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  • What sort of cost saving meals do you cook?

    Whenever I find a smoked pork picnic, front-leg shoulder roast that's marked down in price. I immediately snap that bastard up into my market basket. Given that it's so heavily salted, I immerse it in water in a big stock pot, along with onions, potatoes, parsnips, turnips and let it cook low and slow, covered in the oven for several hours. About an hour before serving, I throw in alot of chopped carrots and cabbage and allow it to continue cooking. You've got a nice boiled dinner there when served.
    "Profanity is but a linguistic crutch for illiterate motherbleepers"

  • #2
    After the Sunday roast, I strip the carcass of white meat for sandwiches and reserve the rest with any left over gravy. I then boil the carcass for an hour with onion, celery, carrot, garlic with a decent stock cube to make a broth. Then I strain said stock and use that with the reserved chicken with finely sliced onion onion and celery to make a chicken rissotto.

    In a wok, add the onion with a bit of unsalted butter, and cook for 5 minutes on a low heat, then add the celery for a couple minutes more on a medium heat. Then add the rice, making sure each grain is coated, then slowly add the stock, while continuing to stir. When nearly ready, add cooked chicken and gravy and continue to cook until hot.

    You can add cheese, but we don't bother.

    I actually use that stock for lots of soup and gravy recipes .
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    • #3
      Sliced Hog Bung imitation Calamari!
      http://www.slate.com/articles/life/f..._true_but.html
      The trout who swims against the current gets the most oxygen..

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      • #4
        I used to cook a box of Kraft Macaroni and Cheese, fry some Spam and open a couple cans of vegetables. Feeds two people well!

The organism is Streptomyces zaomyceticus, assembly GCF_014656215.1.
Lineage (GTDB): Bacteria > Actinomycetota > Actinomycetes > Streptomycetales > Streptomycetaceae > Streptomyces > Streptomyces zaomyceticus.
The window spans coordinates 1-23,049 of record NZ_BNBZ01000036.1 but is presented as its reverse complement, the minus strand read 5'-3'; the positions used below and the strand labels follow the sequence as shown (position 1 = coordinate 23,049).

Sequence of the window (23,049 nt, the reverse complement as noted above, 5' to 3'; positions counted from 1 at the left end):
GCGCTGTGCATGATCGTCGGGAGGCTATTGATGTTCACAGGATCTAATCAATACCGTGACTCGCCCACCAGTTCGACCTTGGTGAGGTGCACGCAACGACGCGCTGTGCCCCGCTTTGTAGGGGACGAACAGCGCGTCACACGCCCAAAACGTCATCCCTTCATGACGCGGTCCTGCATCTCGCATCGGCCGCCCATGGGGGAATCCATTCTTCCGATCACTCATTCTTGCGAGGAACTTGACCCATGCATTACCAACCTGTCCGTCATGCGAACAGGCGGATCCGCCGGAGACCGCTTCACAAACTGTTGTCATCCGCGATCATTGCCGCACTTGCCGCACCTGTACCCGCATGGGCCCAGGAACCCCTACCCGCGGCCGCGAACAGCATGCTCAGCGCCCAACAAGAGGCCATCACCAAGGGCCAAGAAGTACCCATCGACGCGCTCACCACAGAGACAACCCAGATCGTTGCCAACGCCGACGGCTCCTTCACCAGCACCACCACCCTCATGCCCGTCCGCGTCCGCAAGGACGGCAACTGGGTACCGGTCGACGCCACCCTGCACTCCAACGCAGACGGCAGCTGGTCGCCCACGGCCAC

Another idea is to cook some dry Blackeye Peas with a little dried Onion and Bell Pepper. Mix in some sausage you like and serve over rice and your choice of bread.

        I also like to get the Deli to cut half a pound of Honey Ham. I then make a couple of packets of instant mashed potatoes with a couple of vegetables. If you wish, whatever choice of bread you like.

        One of my favorites is Eggs and Rice. It can be fixed many ways, but I start off cooking a pound of Bacon, and crumble it. Rice can be started early. I then put as many eggs as I think we will eat. Two people can get by with a dozen. The six of us at my daughter's house can eat 22! After the rice is ready, put the eggs in the skillet with the Bacon Grease. You can pour off most of the grease if you like. When the eggs start to harden, mix in crumbled Bacon and rice. Stir until everything is cooked. It might be a little moist when you first scoop out but the heat of the skillet gets rid of it when you come back for seconds! And you will!

        You can add all kinds of things to eggs and rice. Just off the top of my head, peppers, cheese, and onions. Experiment until you get something you like!

        From the song, you can make a "Wish Sandwich" with two slices of bread! You then "wish" you had some meat!

        Pruitt
        Pruitt, you are truly an expert! Kelt06

        Have you been struck by the jawbone of an ASS lately?

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        • #5
          The components for the meals is where I try and save. Most of the time I buy the store brand goods and save quite a bit of cash that way. Some items I can't help but to buy name brand, but for the most part, cheapo for me.